With over 40 destinations spread across the state, New York ski resorts offer the most ski areas in the U.S. You’re never far from the slopes when you’re in New York. The major resorts are located in the Adirondacks and Catskill Mountains with some only a couple of hours from New York City. The following is a list of the top twelve New York ski resorts with a short description of each.

New York Ski Resorts

Belleayre Mountain

Belleayre Mountain is located on the northern edge of the Catskill Mountains. This resort sprawls out over 171 acres, 164 of which have snowmaking coverage. The vertical drop is a thrilling 1403 feet, serviced by two quad lifts, a triple, and two double chair lifts. There are also three surface lifts that cover the learning area close to the lodge and parking area. There are 50 runs with two terrain parks. Belleayre is the only one of the New York ski resorts in the Catskills to offer CAT-access skiing, letting advanced skiers get a taste of wide-open and ungroomed runs. The longest run in the park is a gentle cruiser that loops around the right side of the resort for over 2 miles from peak to base.

Buffalo Ski Club

Buffalo Ski Club, formerly known as Tamarack, is a short drive southeast from Buffalo. This ski area was formed through the combined efforts of three separate ski clubs: Buffalo, Sitzmarker, and Tamarack Ski Clubs. Even though membership is encouraged, non-members are welcome to ski, although members do enjoy a substantial discount on mountain prices. The ski area has 225 acres of skiable terrain with 43 runs and one terrain park. The difficulty mix at the ski area is 20 percent beginner, 46 percent intermediate, and 34 percent advanced. This breaks down to 13 novice, 16 intermediate, and 12 expert trails. The mountain has a modest vertical of 500 feet, with six lifts serving to ferry skiers up and around the mountain.

Catamount Ski Area

Catamount is located near the corner of the Massachusetts, Connecticut, and New York borders. The resort straddles the Berkshire and Taconic Mountains, so skiers get the best of both worlds. This ski area rarely has a wait for its six lifts, so skiers can get to the 35 runs quickly. There are 132 acres of skiing with 55 acres (almost 4 miles of runs) lit for nighttime skiing. In addition, over 99 percent of the resort has snowmaking coverage. The mountain has a 1000-foot vertical with three terrain parks. One of the terrain parks has a 400-foot half-pipe reserved just for snowboarders.

Gore Mountain

Gore Mountain Ski Resort is located in the Adirondacks just northwest of Wevertown. This resort sprawls over four mountains: Bear, Burnt Ridge, Gore and Little Gore. In total, there are over 446 acres of skiing to explore. Gore has a vertical of 2537-feet from the summit of Gore Mountain, with the longest run stretching out over 4.4 miles. There are fourteen lifts for skiers. Four quads, three triples, two doubles and four surface lifts can ferry over 8000 skiers per hour around the mountain. They are kept plenty busy with the 107 trails, including 27 glades and six terrain parks.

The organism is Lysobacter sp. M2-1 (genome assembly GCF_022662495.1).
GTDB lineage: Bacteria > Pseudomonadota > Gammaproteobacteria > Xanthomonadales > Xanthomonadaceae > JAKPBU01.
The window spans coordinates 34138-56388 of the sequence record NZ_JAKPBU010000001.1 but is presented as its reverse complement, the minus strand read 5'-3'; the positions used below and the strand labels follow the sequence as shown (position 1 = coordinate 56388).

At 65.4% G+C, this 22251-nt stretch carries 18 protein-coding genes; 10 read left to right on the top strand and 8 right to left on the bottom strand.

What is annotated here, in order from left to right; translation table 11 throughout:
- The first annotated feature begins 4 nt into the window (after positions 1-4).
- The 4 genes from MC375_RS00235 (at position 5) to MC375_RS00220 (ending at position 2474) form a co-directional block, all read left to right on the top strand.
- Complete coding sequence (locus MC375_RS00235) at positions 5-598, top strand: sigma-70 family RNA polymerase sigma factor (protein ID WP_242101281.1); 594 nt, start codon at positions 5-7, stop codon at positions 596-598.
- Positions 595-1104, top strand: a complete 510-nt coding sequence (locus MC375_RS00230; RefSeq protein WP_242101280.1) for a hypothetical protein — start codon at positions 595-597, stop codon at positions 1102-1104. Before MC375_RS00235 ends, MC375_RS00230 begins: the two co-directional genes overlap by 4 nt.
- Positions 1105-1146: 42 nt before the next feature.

Greek Peak

Greek Peak is located in the Finger Lakes Region of Central New York and is a favorite tourist destination all year. The Greek has a 952-foot vertical over 220 skiable acres. There are 17 novice, 9 intermediate, 7 advanced, and 5 expert trails along with three terrain parks. The longest run is just over a mile and a half long, while the steepest run has a 40-degree pitch. Night skiing is available all week, with almost 80 percent of the park available after hours. There are eight lifts, including one high-speed quad and two surface lifts.

Hickory Ski Center

Hickory Ski Center has a saying. “Mad River Glen – Ski it when you can’t ski Hickory”. Comparing an 18 trail, 225-acre ski area to a Vermont legend like the Glen may seem a little presumptuous, at least until you ski Hickory for the first time. Hickory has an advertised difficulty mix of 30 percent novice, 30 percent intermediate, and 40 percent advanced, but don’t let that fool you. The advanced trails feature some of the hardest terrain in the east. This is because Hickory has no snow making coverage. Instead, you’re left with what Mother Nature provides; on days when the snowfall is good, Hickory is amazing. On another note, Hickory Ski Center doesn’t groom their slopes either, so when you’re zipping down the Winfall steep, watch out for rocks.

Holiday Mountain